5. Mania Is the Opposite of Depression
When many people think about depression, they envision a sad person who does not want to get out of bed. Maybe they cry often and isolate themselves. These can be accurate descriptors of a person in a depressive episode.
Mania, while it’s the “other side” of bipolar disorder, does not look like the opposite of depression in the moods and attitudes that it creates. Someone going through a manic episode will not simply glide through life with a smile on their face while being ultra-productive. Instead, the person might take great risks, such as driving too fast or have risky sex. They are likely to behave in ways that could come across as aggressive or dangerous. They might get fired from their jobs. They might erupt into fits of rage. Mania is not something that’s easy to live through; it can be just as destructive as depression.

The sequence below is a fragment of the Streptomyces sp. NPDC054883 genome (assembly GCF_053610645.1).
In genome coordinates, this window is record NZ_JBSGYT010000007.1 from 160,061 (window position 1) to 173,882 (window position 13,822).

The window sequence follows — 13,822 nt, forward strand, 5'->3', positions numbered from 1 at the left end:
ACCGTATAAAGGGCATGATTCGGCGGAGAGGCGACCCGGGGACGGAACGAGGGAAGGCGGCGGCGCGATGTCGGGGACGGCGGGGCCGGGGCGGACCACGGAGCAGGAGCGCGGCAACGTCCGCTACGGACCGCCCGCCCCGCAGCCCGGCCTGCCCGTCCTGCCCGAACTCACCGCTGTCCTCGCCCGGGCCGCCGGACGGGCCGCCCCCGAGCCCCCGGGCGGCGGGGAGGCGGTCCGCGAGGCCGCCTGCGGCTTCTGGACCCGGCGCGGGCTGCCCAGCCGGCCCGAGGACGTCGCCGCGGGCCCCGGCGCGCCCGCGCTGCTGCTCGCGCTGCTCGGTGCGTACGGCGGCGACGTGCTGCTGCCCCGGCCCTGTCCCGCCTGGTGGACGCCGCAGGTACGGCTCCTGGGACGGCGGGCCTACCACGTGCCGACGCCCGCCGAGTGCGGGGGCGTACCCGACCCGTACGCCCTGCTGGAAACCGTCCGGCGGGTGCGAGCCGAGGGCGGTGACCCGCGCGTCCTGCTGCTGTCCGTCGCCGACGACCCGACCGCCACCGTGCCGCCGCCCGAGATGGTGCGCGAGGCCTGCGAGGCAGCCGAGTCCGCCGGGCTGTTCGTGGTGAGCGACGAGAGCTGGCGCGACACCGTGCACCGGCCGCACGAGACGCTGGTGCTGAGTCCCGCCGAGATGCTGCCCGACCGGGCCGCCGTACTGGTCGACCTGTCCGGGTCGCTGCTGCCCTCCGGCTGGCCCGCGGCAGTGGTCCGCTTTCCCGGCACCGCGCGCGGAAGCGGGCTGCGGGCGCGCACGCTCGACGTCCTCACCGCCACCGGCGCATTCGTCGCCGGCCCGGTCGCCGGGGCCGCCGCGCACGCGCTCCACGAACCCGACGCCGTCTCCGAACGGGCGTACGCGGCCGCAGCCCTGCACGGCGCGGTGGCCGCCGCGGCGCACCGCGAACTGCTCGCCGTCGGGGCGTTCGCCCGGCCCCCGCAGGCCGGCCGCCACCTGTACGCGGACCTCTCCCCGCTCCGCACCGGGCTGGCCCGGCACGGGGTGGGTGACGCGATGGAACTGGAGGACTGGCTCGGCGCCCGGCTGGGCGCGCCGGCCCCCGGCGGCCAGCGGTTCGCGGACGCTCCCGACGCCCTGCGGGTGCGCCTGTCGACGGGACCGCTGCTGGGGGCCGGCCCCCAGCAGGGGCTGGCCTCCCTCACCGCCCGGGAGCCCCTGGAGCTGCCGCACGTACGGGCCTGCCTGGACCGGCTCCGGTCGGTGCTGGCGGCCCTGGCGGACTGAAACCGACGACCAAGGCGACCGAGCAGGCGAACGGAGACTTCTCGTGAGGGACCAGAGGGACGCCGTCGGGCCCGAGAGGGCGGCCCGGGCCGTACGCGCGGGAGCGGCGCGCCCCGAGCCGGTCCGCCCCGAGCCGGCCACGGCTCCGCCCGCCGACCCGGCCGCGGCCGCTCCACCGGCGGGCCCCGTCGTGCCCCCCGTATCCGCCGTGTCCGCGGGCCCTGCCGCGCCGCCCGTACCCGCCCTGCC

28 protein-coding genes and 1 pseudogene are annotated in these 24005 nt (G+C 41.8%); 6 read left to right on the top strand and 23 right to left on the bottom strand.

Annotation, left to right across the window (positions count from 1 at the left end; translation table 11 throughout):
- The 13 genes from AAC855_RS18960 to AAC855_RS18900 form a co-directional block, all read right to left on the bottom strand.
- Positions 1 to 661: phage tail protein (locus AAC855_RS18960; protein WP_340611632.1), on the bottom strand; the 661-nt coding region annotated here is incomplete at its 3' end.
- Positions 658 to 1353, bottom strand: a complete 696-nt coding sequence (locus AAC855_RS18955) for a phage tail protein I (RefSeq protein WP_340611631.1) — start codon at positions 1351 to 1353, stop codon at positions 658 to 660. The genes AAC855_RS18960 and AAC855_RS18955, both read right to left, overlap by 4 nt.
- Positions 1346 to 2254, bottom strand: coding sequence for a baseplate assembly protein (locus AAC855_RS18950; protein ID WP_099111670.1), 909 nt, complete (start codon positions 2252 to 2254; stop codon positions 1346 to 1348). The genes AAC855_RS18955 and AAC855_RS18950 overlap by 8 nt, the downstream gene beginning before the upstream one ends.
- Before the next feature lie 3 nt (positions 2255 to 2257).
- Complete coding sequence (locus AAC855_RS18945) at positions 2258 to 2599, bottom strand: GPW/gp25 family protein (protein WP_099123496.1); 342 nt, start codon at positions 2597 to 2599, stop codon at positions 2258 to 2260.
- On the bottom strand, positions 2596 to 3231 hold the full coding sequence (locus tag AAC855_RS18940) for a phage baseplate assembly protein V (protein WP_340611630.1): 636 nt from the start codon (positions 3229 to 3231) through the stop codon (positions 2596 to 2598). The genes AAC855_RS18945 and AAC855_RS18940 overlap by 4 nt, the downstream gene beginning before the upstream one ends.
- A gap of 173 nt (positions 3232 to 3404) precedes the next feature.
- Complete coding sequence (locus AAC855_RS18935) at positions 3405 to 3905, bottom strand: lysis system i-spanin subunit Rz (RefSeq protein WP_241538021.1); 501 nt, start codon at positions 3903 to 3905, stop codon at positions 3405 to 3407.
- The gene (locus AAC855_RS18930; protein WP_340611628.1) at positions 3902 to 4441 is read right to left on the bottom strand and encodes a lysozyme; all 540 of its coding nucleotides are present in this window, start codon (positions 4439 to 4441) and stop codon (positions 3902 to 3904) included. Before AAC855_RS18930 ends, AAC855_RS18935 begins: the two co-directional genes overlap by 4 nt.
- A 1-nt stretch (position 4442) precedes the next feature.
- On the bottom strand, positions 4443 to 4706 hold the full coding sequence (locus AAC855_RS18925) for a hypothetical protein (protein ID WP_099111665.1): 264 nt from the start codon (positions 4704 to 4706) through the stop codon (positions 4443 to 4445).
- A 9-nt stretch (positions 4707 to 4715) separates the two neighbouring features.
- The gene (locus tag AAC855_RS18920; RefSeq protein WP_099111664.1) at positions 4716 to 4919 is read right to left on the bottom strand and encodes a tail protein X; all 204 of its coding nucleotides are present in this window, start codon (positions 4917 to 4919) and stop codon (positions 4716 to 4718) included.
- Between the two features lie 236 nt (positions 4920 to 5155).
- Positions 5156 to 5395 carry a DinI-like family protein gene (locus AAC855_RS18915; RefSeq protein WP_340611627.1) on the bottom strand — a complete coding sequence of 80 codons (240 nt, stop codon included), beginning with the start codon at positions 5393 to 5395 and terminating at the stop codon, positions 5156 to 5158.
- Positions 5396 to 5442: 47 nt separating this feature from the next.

6. Lifestyle Changes Won’t Help Those With Bipolar Disorder
Although medication and therapy are the main treatments for bipolar disorder and should not be stopped without direct medical advice to do so, there are some lifestyle changes that can help control the condition and reduce the symptoms. As with any mental health issue, reducing stress is a key to keeping the disorder under control.
Teens with bipolar disorder should be sure to do the following:
- get enough sleep
- eat healthy foods
- spend enough time outdoors
- get enough exercise.
All of these measures can reduce anxiety and improve depression. They should also avoid relying on substances such as alcohol, drugs, and cigarettes; these can exacerbate the problems and, in some cases, can be contraindicated with the medications that treat the manic and depressive episodes.